I came across a snippet from an interview with the playwright Tracy Letts this week. In it, Letts shared a candid account of what his life as a writer has looked like in quarantine. It’s candid, a little sad, and very relatable.
The quote is part of a larger interview that with 75 artists, which was published this week in the New York Times. The artists were asked the following questions:
Some of the responses are really funny. When asked, “what art have you turned to in this time?” the photographer Nan Goldin replied “I’ve tried to cook and bake with no great success.”
Karen Russell has apparently gotten into makeup tutorials.
Letts isn’t the only artist who struggled with the usual cadence of creative output. When asked “what’s one thing you made this year?” novelist Ali Smith responded, “a compost heap.”
If you were to replace theater with cooking, Letts’ response would sum up a lot of my creative experience in the pandemic year. At a moment when I wanted so very badly to turn inward and create, I found it completely impossible to do that. I can’t remember the last time I had such a hard time with cooking and photography. (Writing, at least, hasn’t been a struggle.)
I can relate to Letts’ sentiment of “the theater is my lifeblood and I don’t know who I am without it.” 2020 and early 2021 did help to clarify my sense of what matters most. Like many people, I developed a deeper appreciation of family and friends.
But I’m feeling a little lost, too. Recipe creation is part of my professional identity, and its my lifeblood, just as theater is to Letts. It’s weird to find myself avoiding it, reaching for the next sandwich or frozen thing so that I don’t have to face how few recipe ideas I have.
Right after I read Letts’ comment, I came across a series of illustrations and words by Morgan Harper Nichols on creativity. Nichols declares, “Taking time to process is just as much a part of the creative process as anything else.”
Seeing those words at the moment I did felt almost serendipitous. Every period of creative abundance in my life has been preceded by a long period of struggle or stillness. I need to remember that each time I feel frustrated: we’re experiencing the creative process even when we’re not activity producing anything.
Perhaps my favorite answer in the Times interview was that of Tiwa Savage. In response to the question of what one thing she made this year, she said, “I’ve made peace with myself. I chose to no longer stress over the things I have no control over.”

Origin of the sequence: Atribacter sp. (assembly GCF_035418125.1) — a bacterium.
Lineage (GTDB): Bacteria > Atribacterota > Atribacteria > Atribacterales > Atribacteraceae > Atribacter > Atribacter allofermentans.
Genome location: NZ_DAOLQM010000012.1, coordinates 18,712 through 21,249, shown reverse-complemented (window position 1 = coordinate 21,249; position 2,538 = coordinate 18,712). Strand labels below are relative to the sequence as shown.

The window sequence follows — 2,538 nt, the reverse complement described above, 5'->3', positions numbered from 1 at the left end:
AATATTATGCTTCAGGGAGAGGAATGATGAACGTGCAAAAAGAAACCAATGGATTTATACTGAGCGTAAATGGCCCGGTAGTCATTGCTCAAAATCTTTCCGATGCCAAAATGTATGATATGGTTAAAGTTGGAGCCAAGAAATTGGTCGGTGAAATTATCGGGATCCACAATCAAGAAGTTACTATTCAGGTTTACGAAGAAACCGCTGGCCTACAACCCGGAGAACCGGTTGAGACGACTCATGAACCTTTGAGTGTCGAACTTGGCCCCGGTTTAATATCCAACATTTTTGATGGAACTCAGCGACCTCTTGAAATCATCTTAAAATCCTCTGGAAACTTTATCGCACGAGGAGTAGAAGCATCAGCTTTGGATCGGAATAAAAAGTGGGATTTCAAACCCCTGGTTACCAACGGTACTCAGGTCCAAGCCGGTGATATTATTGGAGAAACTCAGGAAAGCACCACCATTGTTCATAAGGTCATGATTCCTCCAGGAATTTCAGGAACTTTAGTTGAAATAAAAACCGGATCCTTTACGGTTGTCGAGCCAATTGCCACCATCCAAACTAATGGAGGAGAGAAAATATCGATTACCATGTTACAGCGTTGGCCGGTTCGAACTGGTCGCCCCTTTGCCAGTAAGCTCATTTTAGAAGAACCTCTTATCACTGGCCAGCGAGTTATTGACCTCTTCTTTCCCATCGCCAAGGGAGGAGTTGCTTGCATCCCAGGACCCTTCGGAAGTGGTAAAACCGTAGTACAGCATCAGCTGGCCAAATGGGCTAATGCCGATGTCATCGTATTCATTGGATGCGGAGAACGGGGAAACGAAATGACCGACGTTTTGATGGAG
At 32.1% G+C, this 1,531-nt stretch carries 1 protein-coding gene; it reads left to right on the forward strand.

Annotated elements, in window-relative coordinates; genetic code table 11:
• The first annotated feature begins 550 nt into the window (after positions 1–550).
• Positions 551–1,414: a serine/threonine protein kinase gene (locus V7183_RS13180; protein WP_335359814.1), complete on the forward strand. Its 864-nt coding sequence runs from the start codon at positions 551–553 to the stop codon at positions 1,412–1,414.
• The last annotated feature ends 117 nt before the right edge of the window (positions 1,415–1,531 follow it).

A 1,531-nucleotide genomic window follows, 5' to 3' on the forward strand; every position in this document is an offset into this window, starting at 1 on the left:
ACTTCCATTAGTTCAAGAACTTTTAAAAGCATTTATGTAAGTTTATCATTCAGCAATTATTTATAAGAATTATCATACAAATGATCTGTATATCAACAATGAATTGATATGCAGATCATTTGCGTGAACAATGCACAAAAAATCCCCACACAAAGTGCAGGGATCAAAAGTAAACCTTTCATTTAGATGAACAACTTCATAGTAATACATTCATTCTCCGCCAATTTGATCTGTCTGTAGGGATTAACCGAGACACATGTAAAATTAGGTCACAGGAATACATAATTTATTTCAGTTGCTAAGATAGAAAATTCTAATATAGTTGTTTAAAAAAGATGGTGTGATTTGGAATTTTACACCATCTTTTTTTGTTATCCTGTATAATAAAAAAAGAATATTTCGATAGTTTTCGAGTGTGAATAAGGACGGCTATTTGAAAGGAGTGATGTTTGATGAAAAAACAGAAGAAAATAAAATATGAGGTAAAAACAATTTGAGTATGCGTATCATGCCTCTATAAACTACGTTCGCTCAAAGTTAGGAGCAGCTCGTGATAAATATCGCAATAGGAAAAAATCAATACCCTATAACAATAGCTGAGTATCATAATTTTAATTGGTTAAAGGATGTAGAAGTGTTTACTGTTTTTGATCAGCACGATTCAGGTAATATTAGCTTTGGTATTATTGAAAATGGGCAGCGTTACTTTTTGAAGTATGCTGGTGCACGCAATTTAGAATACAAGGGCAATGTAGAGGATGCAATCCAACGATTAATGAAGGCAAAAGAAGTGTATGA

I can’t exactly claim to have made peace with myself this year, but I did learn how to tap into a new reserve of gentleness and self-compassion, one that wasn’t there before. And I’m getting better at not worrying about the things I can’t control.
Maybe the interview or MHN’s words will give you a little comfort today, help you to make peace with a creative pause, or remind you that we’ve all done the best we could this year. They helped me a lot.
Happy Sunday, friends. Here are some recipes and reads.
I love the shape of Constanze’s Franzbrötchen (Northern German cinnamon buns).
I’m always collecting recipes for air fryer staples, and Brita’s tofu cubes are calling to me this week.
Ania’s roasted leek and cauliflower pasta looks excellent.
A great looking vegan bolognese from Shanika.
It’s PI Day! Here’s a bright, beautiful slice of vegan blueberry pie from the Baked blog.
1. The psychological toll of the pandemic has been on my mind this week. It’s saddening to read about how this has affected kids.
2. Similarly, reporting on what the pandemic year has cost teens.
3. Intimate partner violence and other types of domestic violence have increased around the world. Time magazine reports on this pandemic-within-the-pandemic.
4. There are a lot of misconceptions about OCD, a lot of stereotyping about the disorder that happens in pop culture. This essay is clarifying.
5. A little good news: Ford Motor Co. has been working on clear N95 masks, so that people with hearing loss can read lips while protecting themselves from Covid-19.
It’s now been more than a year since the WHO declared Covid-19 a global pandemic, and I need to say how grateful I am for the presence of this community in the last twelve months.
So grateful. Thanks for getting me through it!
Those of you who’ve been reading for a while might remember that 2017 was the year of bread baking around here. It all started when my friend Ali published her (wonderful) cookbook, Bread Toast Crumbs. I’d wanted to get serious about homemade bread baking for a long time, but everything I’d read until that point made my eyes glaze over: it was all so technical and intimidating. Ali’s peasant bread technique—which involves no kneading and almost no dirtying of hands at all, in…
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For a long time, I thought of myself as someone who thrived off of being busy, very busy. At the least, I knew that I tended toward being hyper-productive, which felt sort of like the same thing. When I look back now on my post-bacc years, or my last two years at FSG, when I was working full days, taking pre-req classes at night, and blogging into the wee hours, I’m not sure how I got it all done. Surely being busy must have come…